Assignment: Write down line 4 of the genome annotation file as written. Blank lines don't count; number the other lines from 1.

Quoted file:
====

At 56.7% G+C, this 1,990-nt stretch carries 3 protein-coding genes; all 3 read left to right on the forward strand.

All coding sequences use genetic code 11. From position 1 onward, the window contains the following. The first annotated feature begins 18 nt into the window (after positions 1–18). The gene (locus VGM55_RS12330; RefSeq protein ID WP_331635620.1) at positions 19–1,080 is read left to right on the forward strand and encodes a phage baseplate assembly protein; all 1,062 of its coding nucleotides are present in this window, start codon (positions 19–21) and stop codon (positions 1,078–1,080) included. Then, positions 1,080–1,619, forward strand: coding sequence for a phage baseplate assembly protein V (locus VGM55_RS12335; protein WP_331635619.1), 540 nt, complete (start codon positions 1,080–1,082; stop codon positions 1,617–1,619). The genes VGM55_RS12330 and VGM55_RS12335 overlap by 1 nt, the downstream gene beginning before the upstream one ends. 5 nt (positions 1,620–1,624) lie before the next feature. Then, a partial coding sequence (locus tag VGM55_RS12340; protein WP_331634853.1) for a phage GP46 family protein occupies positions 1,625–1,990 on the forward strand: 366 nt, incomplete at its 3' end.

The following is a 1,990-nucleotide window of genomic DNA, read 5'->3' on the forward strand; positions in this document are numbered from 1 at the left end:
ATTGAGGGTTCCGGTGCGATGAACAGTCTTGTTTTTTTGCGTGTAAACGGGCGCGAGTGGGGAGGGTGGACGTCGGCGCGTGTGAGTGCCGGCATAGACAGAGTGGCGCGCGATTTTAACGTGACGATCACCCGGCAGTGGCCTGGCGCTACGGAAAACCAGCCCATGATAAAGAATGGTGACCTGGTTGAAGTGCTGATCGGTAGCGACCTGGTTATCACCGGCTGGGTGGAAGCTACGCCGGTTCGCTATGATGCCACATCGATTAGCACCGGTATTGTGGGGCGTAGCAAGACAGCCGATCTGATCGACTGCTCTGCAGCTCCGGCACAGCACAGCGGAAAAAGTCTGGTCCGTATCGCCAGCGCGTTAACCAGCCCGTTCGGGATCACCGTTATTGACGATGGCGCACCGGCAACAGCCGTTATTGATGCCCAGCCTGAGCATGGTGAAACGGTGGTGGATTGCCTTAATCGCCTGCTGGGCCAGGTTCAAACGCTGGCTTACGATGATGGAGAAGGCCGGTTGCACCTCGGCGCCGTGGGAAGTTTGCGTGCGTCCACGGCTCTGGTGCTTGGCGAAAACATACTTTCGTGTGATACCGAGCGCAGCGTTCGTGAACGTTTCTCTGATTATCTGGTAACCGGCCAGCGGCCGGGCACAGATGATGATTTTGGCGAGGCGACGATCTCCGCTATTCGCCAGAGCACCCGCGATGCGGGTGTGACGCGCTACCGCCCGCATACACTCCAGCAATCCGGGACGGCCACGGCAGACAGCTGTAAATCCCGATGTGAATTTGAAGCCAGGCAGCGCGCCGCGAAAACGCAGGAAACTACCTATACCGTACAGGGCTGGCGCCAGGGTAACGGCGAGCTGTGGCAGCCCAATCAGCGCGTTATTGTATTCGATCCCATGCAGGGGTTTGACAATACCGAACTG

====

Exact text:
ATTGAGGGTTCCGGTGCGATGAACAGTCTTGTTTTTTTGCGTGTAAACGGGCGCGAGTGGGGAGGGTGGACGTCGGCGCGTGTGAGTGCCGGCATAGACAGAGTGGCGCGCGATTTTAACGTGACGATCACCCGGCAGTGGCCTGGCGCTACGGAAAACCAGCCCATGATAAAGAATGGTGACCTGGTTGAAGTGCTGATCGGTAGCGACCTGGTTATCACCGGCTGGGTGGAAGCTACGCCGGTTCGCTATGATGCCACATCGATTAGCACCGGTATTGTGGGGCGTAGCAAGACAGCCGATCTGATCGACTGCTCTGCAGCTCCGGCACAGCACAGCGGAAAAAGTCTGGTCCGTATCGCCAGCGCGTTAACCAGCCCGTTCGGGATCACCGTTATTGACGATGGCGCACCGGCAACAGCCGTTATTGATGCCCAGCCTGAGCATGGTGAAACGGTGGTGGATTGCCTTAATCGCCTGCTGGGCCAGGTTCAAACGCTGGCTTACGATGATGGAGAAGGCCGGTTGCACCTCGGCGCCGTGGGAAGTTTGCGTGCGTCCACGGCTCTGGTGCTTGGCGAAAACATACTTTCGTGTGATACCGAGCGCAGCGTTCGTGAACGTTTCTCTGATTATCTGGTAACCGGCCAGCGGCCGGGCACAGATGATGATTTTGGCGAGGCGACGATCTCCGCTATTCGCCAGAGCACCCGCGATGCGGGTGTGACGCGCTACCGCCCGCATACACTCCAGCAATCCGGGACGGCCACGGCAGACAGCTGTAAATCCCGATGTGAATTTGAAGCCAGGCAGCGCGCCGCGAAAACGCAGGAAACTACCTATACCGTACAGGGCTGGCGCCAGGGTAACGGCGAGCTGTGGCAGCCCAATCAGCGCGTTATTGTATTCGATCCCATGCAGGGGTTTGACAATACCGAACTG